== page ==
One of my most vivid memories from India is the scent of jasmine. And that’s the best way I can think to relate how India affected me. I realize a smell is subjective and elusive to description. But, allow me to try.
Near the end of the trip, our driver purchased strings of jasmine flowers for each of us (see above). I sat for the rest of that drive with the blooms close to my nose (in my nostrils?), sniffing with abandon. Ah, that fragrance. It was beautiful. It was overwhelming. At times, it was necessary; Close proximity to jasmine means other smells seem to disappear. It is so sweet and bright and exotically floral, but it is strong – potent (Does this make sense? I long to go back and reassure myself that I’m describing this accurately). I know that smell was pungent and, because of that potency, the perfume of jasmine quickly lost its beauty. Each of us on the trip reached a point (within 12 hours) where we threw out the blooms – not because they had stopped being fragrant, but precisely because they would not stop being fragrant. There were complaints of headaches. Yet, as soon as I threw away my blooms, I wanted them back. I wanted the reassurance of loveliness and the intimacy I felt with India while wearing them.
Now back in DC, I’m reflecting on my trip and how to put into words what I felt and experienced – and continue to feel – and I’m reminded of this flower. I see, in many ways, how it is an apt metaphor for the sweet, bright, exotic, and overwhelming adventure that was India.
It was sweet and lovely, because those kids. Oh my sweet goodness, those children. We worked with children with hearing loss at three boarding schools for the deaf (run by nuns or priests). Each school was unique, one small and rural, the other two larger with a wider age range. All of them, still learning how to care for and use their hearing aids, a gift from the organization EARS, the nonprofit who paid for my journey. Meeting and interacting with the children each day was a delight – they love you without question.
What surprised me – and struck me as perhaps foundational to the sweet, eager nature of the children – was their security and confidence. They are clearly well-loved and known by their teachers, nuns, and priests. True, before my trip, I saw them only as deaf and impoverished, children to help. And also true that some of the teachers use rods to smack during class and true that there is still much work to be done with training and educating the teachers and the children in using their hearing aids. But, what does not need training is the community that already exists; the children themselves are insular families, the older ones caring for the younger. What they had before we came, before the hearing aids, was sufficient to them becoming a loving, caring being. Most of these children were not amplified until after their fifth birthday – and many may never develop the ability to use spoken language – which we hope to change with the gift of auditory training and hearing aids. And yet, I remind myself, I am not a “savior.” I did not arrive in a blaze of glory. Along with my team, I provided training and therapy which I hope will open a little more of the world to these children. But, I observed and I know their lives are full of joy, complete, and sufficient in themselves. And I admit both humbly and jealously, how much I can learn from their simplicity.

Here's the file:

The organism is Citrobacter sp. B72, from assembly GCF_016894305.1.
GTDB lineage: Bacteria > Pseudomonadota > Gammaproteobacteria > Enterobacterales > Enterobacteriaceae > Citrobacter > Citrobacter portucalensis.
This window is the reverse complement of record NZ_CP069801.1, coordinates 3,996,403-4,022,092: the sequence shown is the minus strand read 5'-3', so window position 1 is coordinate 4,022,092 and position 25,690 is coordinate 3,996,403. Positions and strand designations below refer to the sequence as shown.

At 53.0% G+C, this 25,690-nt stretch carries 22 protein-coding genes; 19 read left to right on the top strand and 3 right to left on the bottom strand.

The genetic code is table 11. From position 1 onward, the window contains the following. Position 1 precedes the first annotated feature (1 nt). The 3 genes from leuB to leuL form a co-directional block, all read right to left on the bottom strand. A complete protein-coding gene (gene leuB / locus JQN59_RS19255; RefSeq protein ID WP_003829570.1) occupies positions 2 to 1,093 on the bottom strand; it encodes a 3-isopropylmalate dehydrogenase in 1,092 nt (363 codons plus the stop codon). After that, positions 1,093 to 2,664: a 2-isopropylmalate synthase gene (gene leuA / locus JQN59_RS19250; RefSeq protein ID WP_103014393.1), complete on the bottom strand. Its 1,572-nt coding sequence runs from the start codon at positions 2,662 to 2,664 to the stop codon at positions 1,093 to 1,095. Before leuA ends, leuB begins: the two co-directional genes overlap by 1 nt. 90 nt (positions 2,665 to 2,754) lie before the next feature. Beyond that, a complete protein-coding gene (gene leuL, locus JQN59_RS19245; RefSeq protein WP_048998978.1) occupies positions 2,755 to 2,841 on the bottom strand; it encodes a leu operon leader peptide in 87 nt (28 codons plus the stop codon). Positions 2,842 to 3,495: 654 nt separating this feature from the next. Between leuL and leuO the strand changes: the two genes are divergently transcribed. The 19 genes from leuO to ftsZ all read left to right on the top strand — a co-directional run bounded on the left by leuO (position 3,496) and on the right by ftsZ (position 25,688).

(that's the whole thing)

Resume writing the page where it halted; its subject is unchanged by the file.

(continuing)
It was bright. Everything in this country is full of color. Like the flower, my experiences assaulted my senses – the dirt, the incessant rain, the curry, the language, the music (the children put on performances to thank us before we left).
It was exotic (see this post on customs I had to learn). We stayed a few nights on a coffee plantation in Coorg, Karnataka – a rain forest near one of the schools and discovered elephants are feared rather than beloved. I also forgot to mention one of my favorite things – the fact that wild dogs and roaming cows feast on trash together. That sight was both beautiful and sad.
It was pungent, strong, poignant. India, like warm curry and fragrant jasmine, is hard to ignore. I do not want to forget these dear children. And yet, daily life back here is demanding and full of its own worries. I don’t want to throw my experience away like the pungent jasmine. I want to be reminded of these children – frequently taking in the fragrant memories I have – headache or no.
Maybe I should buy some jasmine candles?
In the meantime, my fellow speech pathologists and educators and I decided we want to send or do something to remember these children at Christmas. I will keep you posted on how that comes together.
Alas, my life is a constant journey to remember everything better.